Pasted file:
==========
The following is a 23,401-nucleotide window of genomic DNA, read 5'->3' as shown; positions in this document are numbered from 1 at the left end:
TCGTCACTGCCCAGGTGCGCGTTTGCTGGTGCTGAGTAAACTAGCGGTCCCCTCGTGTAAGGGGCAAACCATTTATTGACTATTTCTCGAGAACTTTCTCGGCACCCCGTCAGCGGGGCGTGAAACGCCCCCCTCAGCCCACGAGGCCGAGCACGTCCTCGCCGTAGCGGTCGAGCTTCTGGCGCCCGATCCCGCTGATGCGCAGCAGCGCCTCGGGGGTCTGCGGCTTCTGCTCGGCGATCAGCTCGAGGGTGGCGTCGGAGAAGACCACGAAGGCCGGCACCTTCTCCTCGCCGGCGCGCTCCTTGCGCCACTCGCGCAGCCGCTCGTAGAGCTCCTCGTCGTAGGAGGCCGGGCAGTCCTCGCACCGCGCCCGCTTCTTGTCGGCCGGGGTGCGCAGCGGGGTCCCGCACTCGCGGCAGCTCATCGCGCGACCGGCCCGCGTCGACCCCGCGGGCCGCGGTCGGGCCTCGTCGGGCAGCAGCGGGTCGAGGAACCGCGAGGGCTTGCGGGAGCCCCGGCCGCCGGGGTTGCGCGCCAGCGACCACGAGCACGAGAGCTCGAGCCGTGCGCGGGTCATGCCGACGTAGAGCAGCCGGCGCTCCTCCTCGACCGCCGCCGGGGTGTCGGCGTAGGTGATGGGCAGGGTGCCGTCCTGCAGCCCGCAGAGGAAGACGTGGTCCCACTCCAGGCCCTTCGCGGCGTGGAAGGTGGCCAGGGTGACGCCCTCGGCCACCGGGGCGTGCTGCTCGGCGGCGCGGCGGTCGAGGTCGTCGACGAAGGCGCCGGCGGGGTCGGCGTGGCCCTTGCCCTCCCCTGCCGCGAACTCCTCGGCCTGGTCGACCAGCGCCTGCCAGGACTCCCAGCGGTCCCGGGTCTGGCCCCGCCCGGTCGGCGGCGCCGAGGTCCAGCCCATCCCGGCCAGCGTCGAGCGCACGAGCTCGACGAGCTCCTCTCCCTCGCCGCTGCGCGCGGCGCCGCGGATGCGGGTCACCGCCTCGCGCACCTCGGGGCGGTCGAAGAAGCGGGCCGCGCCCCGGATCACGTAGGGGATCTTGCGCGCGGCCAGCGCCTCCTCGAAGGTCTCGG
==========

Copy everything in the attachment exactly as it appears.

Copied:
The following is a 23,401-nucleotide window of genomic DNA, read 5'->3' as shown; positions in this document are numbered from 1 at the left end:
TCGTCACTGCCCAGGTGCGCGTTTGCTGGTGCTGAGTAAACTAGCGGTCCCCTCGTGTAAGGGGCAAACCATTTATTGACTATTTCTCGAGAACTTTCTCGGCACCCCGTCAGCGGGGCGTGAAACGCCCCCCTCAGCCCACGAGGCCGAGCACGTCCTCGCCGTAGCGGTCGAGCTTCTGGCGCCCGATCCCGCTGATGCGCAGCAGCGCCTCGGGGGTCTGCGGCTTCTGCTCGGCGATCAGCTCGAGGGTGGCGTCGGAGAAGACCACGAAGGCCGGCACCTTCTCCTCGCCGGCGCGCTCCTTGCGCCACTCGCGCAGCCGCTCGTAGAGCTCCTCGTCGTAGGAGGCCGGGCAGTCCTCGCACCGCGCCCGCTTCTTGTCGGCCGGGGTGCGCAGCGGGGTCCCGCACTCGCGGCAGCTCATCGCGCGACCGGCCCGCGTCGACCCCGCGGGCCGCGGTCGGGCCTCGTCGGGCAGCAGCGGGTCGAGGAACCGCGAGGGCTTGCGGGAGCCCCGGCCGCCGGGGTTGCGCGCCAGCGACCACGAGCACGAGAGCTCGAGCCGTGCGCGGGTCATGCCGACGTAGAGCAGCCGGCGCTCCTCCTCGACCGCCGCCGGGGTGTCGGCGTAGGTGATGGGCAGGGTGCCGTCCTGCAGCCCGCAGAGGAAGACGTGGTCCCACTCCAGGCCCTTCGCGGCGTGGAAGGTGGCCAGGGTGACGCCCTCGGCCACCGGGGCGTGCTGCTCGGCGGCGCGGCGGTCGAGGTCGTCGACGAAGGCGCCGGCGGGGTCGGCGTGGCCCTTGCCCTCCCCTGCCGCGAACTCCTCGGCCTGGTCGACCAGCGCCTGCCAGGACTCCCAGCGGTCCCGGGTCTGGCCCCGCCCGGTCGGCGGCGCCGAGGTCCAGCCCATCCCGGCCAGCGTCGAGCGCACGAGCTCGACGAGCTCCTCTCCCTCGCCGCTGCGCGCGGCGCCGCGGATGCGGGTCACCGCCTCGCGCACCTCGGGGCGGTCGAAGAAGCGGGCCGCGCCCCGGATCACGTAGGGGATCTTGCGCGCGGCCAGCGCCTCCTCGAAGGTCTCGG